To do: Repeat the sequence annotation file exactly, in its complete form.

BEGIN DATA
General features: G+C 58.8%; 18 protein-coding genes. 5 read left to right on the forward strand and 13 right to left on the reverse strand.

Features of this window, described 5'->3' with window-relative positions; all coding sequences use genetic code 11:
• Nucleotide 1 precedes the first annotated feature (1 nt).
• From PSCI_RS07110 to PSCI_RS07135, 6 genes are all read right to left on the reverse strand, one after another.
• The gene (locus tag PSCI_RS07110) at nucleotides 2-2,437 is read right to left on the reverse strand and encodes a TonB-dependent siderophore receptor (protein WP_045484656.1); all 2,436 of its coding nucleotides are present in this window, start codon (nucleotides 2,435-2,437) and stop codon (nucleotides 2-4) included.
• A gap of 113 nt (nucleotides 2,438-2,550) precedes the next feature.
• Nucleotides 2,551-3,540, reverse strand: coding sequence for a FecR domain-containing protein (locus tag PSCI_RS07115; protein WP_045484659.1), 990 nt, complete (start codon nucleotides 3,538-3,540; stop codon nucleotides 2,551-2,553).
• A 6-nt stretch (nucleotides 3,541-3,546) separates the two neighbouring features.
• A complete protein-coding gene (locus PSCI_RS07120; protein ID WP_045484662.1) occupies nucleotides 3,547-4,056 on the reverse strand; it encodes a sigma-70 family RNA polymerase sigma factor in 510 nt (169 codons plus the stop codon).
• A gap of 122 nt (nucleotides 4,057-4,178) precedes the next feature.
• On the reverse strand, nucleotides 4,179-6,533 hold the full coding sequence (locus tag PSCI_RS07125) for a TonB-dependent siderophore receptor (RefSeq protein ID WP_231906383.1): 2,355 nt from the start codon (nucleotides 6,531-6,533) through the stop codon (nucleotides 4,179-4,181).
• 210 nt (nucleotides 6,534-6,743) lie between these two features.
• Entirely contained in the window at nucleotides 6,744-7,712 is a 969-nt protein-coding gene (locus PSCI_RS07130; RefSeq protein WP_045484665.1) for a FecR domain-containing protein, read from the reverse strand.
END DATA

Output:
General features: G+C 58.8%; 18 protein-coding genes. 5 read left to right on the forward strand and 13 right to left on the reverse strand.

Features of this window, described 5'->3' with window-relative positions; all coding sequences use genetic code 11:
• Nucleotide 1 precedes the first annotated feature (1 nt).
• From PSCI_RS07110 to PSCI_RS07135, 6 genes are all read right to left on the reverse strand, one after another.
• The gene (locus tag PSCI_RS07110) at nucleotides 2-2,437 is read right to left on the reverse strand and encodes a TonB-dependent siderophore receptor (protein WP_045484656.1); all 2,436 of its coding nucleotides are present in this window, start codon (nucleotides 2,435-2,437) and stop codon (nucleotides 2-4) included.
• A gap of 113 nt (nucleotides 2,438-2,550) precedes the next feature.
• Nucleotides 2,551-3,540, reverse strand: coding sequence for a FecR domain-containing protein (locus tag PSCI_RS07115; protein WP_045484659.1), 990 nt, complete (start codon nucleotides 3,538-3,540; stop codon nucleotides 2,551-2,553).
• A 6-nt stretch (nucleotides 3,541-3,546) separates the two neighbouring features.
• A complete protein-coding gene (locus PSCI_RS07120; protein ID WP_045484662.1) occupies nucleotides 3,547-4,056 on the reverse strand; it encodes a sigma-70 family RNA polymerase sigma factor in 510 nt (169 codons plus the stop codon).
• A gap of 122 nt (nucleotides 4,057-4,178) precedes the next feature.
• On the reverse strand, nucleotides 4,179-6,533 hold the full coding sequence (locus tag PSCI_RS07125) for a TonB-dependent siderophore receptor (RefSeq protein ID WP_231906383.1): 2,355 nt from the start codon (nucleotides 6,531-6,533) through the stop codon (nucleotides 4,179-4,181).
• 210 nt (nucleotides 6,534-6,743) lie between these two features.
• Entirely contained in the window at nucleotides 6,744-7,712 is a 969-nt protein-coding gene (locus PSCI_RS07130; RefSeq protein WP_045484665.1) for a FecR domain-containing protein, read from the reverse strand.